Near Elverson in Chester County, Pennsylvania — The American Northeast (Mid-Atlantic)
Hauling and cooling charcoal
Teamsters drove wagonloads of hot, newly made charcoal to this cooling shed. Paid by the load delivered, workers dumped charcoal here by removing wagon floorboards. Once charcoal cooled, it was moved and piled in the stone storage house in front of you and later used as furnace fuel.
Occasionally charcoal caught fire. To salvage part of his load, a teamster pulled wagon floorboards, dropping charcoal to the ground. During an uncontrollable fire, a teamster headed his wagon straight for a stream.
Erected by National Park Service.
Location. 40° 12.342′ N, 75° 46.476′ W. Marker is near Elverson, Pennsylvania, in Chester County. Touch for map. Marker is next to the cooling shed on the grounds of Hopewell Furnace National Historic Site off Shed Road (Pennsylvania Route 345). Marker is in this post office area: Elverson PA 19520, United States of America.
Other nearby markers. At least 8 other markers are within 4 miles of this marker, measured as the crow flies. Anthracite Furnace (a few steps from this marker); Headraces (within shouting distance of this marker); Charcoal Kilns (within shouting distance of this marker); Charcoal Pit (within shouting distance Ironmaster's Garden (about 300 feet away, measured in a direct line); Warwick Furnace (approx. 3.1 miles away); Colonel Thomas Bull (approx. 3.9 miles away); Swedish Pioneers (approx. 4 miles away). Touch for a list and map of all markers in Elverson.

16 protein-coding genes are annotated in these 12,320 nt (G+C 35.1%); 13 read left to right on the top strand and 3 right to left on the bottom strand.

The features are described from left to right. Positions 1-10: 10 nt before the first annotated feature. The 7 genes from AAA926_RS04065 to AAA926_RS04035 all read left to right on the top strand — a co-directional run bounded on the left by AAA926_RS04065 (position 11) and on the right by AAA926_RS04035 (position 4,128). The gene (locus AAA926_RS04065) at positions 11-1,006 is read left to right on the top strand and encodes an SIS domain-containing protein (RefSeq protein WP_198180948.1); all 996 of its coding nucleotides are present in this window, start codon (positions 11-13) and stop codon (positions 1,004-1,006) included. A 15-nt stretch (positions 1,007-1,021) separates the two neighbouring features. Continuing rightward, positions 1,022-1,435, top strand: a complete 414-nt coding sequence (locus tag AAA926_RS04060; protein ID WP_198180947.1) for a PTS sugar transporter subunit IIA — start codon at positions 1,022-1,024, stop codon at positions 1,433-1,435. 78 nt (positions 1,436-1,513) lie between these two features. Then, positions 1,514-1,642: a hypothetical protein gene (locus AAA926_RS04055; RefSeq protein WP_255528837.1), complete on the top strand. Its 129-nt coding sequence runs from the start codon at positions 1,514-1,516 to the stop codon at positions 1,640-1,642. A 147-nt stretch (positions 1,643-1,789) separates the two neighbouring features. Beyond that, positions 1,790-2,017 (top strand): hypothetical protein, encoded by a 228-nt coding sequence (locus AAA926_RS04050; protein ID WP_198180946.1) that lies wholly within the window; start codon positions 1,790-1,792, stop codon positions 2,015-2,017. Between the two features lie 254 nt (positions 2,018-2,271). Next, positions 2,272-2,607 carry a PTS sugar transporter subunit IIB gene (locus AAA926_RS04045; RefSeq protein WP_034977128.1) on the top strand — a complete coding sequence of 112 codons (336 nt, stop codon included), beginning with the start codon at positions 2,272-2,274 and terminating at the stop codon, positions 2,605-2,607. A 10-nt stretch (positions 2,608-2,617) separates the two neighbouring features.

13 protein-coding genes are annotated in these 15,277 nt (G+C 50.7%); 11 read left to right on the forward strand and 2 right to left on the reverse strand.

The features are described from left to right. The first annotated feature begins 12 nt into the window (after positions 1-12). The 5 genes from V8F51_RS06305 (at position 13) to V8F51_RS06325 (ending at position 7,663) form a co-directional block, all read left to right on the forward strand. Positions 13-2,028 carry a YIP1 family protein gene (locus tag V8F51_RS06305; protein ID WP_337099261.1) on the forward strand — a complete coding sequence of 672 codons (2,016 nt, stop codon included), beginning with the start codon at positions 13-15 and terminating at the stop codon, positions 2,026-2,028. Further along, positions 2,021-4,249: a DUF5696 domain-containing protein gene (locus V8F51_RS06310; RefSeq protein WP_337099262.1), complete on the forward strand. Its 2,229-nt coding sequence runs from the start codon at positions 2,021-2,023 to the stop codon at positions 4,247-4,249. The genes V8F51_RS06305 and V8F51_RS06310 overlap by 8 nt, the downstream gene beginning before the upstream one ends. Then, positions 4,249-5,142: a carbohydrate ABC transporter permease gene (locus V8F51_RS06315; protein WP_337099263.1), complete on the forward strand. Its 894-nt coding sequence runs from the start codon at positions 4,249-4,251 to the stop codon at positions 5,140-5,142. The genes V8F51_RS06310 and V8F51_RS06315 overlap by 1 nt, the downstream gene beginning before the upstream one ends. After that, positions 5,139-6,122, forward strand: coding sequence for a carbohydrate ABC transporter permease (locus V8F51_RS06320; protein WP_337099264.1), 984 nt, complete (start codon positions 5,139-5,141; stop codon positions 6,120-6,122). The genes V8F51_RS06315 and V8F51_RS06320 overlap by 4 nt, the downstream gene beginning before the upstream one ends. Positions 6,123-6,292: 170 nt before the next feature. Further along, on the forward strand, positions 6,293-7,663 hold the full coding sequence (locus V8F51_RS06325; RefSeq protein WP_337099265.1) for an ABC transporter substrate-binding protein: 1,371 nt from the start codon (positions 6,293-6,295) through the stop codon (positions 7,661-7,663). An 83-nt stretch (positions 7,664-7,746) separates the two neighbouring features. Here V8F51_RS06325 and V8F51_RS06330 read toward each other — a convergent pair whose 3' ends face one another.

Also see . . . Hopewell Furnace. (Submitted on November 1, 2009, by William Fischer, Jr. of Scranton, Pennsylvania.)
Categories. • Industry & Commerce • Natural Resources •
Credits. This page was last revised on June 16, 2016. This page originally submitted on November 1, 2009, by William Fischer, Jr. of Scranton, Pennsylvania. This page has been viewed 477 times since then. Photos: 1, 2, 3, 4, 5. submitted on November 1, 2009, by William Fischer, Jr. of Scranton, Pennsylvania. 6, 7. submitted on November 3, 2009, by William Fischer, Jr. of Scranton, Pennsylvania.